Finnishness and Celebrations

As a girl who constantly is looking for excuses to throw parties (especially with a theme), for me an important part of being Finnish are our unique holidays and celebrations. From our never-ending student parties on Vappu, to dancing around the bonfire and swimming under the midnight sun on Juhannus, to the peaceful and tranquil days of December to celebrate our Independence Day and Christmas.

Vappu – First of May

On the first day of May, you will most likely encounter lots of people with graduation hats (looking a lot like sailor hats) having a picnic in the park, drinking “sima” and eating “tippaleipä”. Students have been celebrating Vappu for two weeks already, all wearing their overalls of different colours representing their own student associations and universities. You might also see a kid or two crying because they just let go of their Vappu balloons and they flew away. Luckily, they will forget about it quite soon, as they are distracted by blowing serpentine everywhere. The upcoming summer makes everyone feel happy and excited, even if it is still snowing in the park.

Juhannus (Midsummer) – End of June

In the end of June, around the time of the summer solstice when the day is the longest, the cities get quiet and the roads get full of people escaping to the country side to their lake houses. Girls like to make beautiful flower crowns, and the boys might be busy grilling BBQ food and heating up the sauna. In the evening, a big bonfire is lit and one might find themselves dancing around its flames. There is no time more peaceful for a dip in the lake other than early morning hours of midsummer. And if you are lucky, with the help of some midsummer magic and traditional spells, you might even catch a glimpse of your future spouse in your sleep.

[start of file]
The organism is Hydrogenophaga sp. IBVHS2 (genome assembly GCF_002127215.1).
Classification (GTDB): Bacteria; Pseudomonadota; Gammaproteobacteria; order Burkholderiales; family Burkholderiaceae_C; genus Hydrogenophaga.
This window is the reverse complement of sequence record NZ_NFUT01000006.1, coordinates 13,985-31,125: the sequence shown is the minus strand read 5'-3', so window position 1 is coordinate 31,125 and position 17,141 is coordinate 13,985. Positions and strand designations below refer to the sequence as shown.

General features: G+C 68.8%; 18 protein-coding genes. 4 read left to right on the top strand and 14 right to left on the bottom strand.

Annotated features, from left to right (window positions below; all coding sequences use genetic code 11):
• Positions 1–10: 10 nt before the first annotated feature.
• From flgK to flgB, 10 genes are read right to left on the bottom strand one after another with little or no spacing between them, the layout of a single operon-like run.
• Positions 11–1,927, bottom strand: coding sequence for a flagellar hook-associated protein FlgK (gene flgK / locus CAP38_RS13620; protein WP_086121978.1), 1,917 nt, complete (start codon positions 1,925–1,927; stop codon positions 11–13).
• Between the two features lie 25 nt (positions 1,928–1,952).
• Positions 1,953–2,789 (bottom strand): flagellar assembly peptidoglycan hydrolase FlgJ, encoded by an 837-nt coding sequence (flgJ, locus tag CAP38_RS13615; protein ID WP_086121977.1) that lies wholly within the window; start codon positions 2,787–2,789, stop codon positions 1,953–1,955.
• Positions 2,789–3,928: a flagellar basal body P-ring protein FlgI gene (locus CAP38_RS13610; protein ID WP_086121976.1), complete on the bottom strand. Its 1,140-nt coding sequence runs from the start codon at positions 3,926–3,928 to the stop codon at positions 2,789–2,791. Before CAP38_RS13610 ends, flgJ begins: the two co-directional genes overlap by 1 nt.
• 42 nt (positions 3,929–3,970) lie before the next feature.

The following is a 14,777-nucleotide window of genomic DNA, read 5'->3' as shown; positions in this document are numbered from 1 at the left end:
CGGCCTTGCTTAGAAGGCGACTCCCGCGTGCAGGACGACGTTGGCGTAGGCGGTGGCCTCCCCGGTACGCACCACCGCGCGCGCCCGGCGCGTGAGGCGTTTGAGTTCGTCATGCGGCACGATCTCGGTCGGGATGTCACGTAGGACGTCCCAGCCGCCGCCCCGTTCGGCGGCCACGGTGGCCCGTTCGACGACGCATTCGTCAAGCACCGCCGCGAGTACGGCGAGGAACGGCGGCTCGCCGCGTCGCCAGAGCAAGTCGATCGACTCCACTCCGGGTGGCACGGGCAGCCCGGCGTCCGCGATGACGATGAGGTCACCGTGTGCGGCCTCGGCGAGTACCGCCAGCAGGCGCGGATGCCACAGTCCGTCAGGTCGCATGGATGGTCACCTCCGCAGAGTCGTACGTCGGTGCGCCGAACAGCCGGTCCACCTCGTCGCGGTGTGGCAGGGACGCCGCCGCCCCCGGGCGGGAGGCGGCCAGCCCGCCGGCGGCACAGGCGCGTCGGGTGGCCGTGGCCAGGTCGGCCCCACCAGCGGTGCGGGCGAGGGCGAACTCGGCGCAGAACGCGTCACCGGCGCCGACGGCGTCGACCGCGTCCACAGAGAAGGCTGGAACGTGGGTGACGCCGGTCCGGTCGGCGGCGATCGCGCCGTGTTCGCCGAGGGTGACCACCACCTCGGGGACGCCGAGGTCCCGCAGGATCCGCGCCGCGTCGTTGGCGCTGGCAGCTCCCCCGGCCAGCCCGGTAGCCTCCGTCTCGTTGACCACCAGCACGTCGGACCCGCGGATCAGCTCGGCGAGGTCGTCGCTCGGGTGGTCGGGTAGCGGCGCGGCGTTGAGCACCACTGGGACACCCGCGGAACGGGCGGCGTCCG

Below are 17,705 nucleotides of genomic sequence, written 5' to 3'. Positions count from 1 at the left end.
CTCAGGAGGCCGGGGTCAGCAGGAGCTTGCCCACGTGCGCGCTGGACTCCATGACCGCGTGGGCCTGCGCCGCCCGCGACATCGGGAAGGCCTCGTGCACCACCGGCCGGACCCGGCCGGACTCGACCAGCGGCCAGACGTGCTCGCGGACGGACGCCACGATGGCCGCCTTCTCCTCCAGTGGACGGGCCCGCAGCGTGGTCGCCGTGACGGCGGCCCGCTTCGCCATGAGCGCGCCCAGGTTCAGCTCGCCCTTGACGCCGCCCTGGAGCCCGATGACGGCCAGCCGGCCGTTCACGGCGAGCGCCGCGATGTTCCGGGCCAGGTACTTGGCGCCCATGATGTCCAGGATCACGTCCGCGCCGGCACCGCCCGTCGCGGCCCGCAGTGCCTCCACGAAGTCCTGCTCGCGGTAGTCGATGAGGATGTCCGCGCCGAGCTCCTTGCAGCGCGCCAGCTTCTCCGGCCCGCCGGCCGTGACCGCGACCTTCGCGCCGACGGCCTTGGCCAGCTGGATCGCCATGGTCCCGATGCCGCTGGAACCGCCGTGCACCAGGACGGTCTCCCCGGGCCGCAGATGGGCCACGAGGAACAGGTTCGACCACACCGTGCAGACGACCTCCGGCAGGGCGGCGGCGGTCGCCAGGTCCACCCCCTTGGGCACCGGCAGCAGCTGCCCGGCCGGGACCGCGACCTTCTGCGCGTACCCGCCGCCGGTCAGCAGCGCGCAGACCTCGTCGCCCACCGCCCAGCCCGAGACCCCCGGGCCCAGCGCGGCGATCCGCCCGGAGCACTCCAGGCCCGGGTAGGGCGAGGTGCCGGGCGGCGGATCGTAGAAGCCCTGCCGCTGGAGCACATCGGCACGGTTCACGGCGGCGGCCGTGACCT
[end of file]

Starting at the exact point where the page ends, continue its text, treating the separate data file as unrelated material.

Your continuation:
Independence Day – 6th of December

Quite contrary to the big and flashy independence celebrations in some other countries, in Finland the Independence Day is a peaceful day to respect our veterans and their sacrifices. During the day, a lot of Finnish people gather around the television to watch one of the most important Finnish movies of all times, the Unknown Soldier. The film based on the Väinö Linna novel was filmed in 1955, and tells the story of ordinary Finnish soldiers during the second world war. After this, it is common to go to the closest cemetery to light up a candle and have a moment of silence for the soldiers. The evening often continues with a dinner, perhaps some reindeer stew with mashed potatoes and lingonberry jam. Traditionally, two half-blue, half-white candles are lit, whilst watching the Independence Day Reception. Watching famous Finnish people shake hands with our president for a couple of hours is one of the most popular television programs in  Finland, and the next day people are always discussing the best and the worst dressed.

Christmas Eve – 24th of December

Probably the most popular Holiday associated with Finland is Christmas. During December, Lapland is packed with tourists wanting to experience the Christmas magic, even for one day only! However, the real Finnish Christmas is not quite like all the hassle of the tourist spots. People travel to their grandparent’s house to celebrate Christmas peacefully with their loved ones. In the morning, kids love to watch Santa’s Hotline while decorating the Christmas tree. At 12 o’clock. the Christmas peace is declared in Turku (and all the kids are warned about not fighting during Christmas because of the peace), a tradition that has been taking place since the 14th century. The parents are busy preparing traditional Christmas foods, such as casseroles and Christmas ham, while the kids keep pestering them by asking “When is Santa Claus coming?” for the 50th time.  And when he finally arrives (or leaves the gifts on the door because he did not have time to come inside), everyone is busy playing with their new toys and other gifts until it is time to eat some more and finally go to sleep.

For me, the beauty of our Holidays are the versatility and the uniqueness of them. During our important celebrations, people seem to be happier and friendlier to each other. And even if Finnish people are abroad, they often find a way to celebrate these Holidays, even with a little twist if needed.


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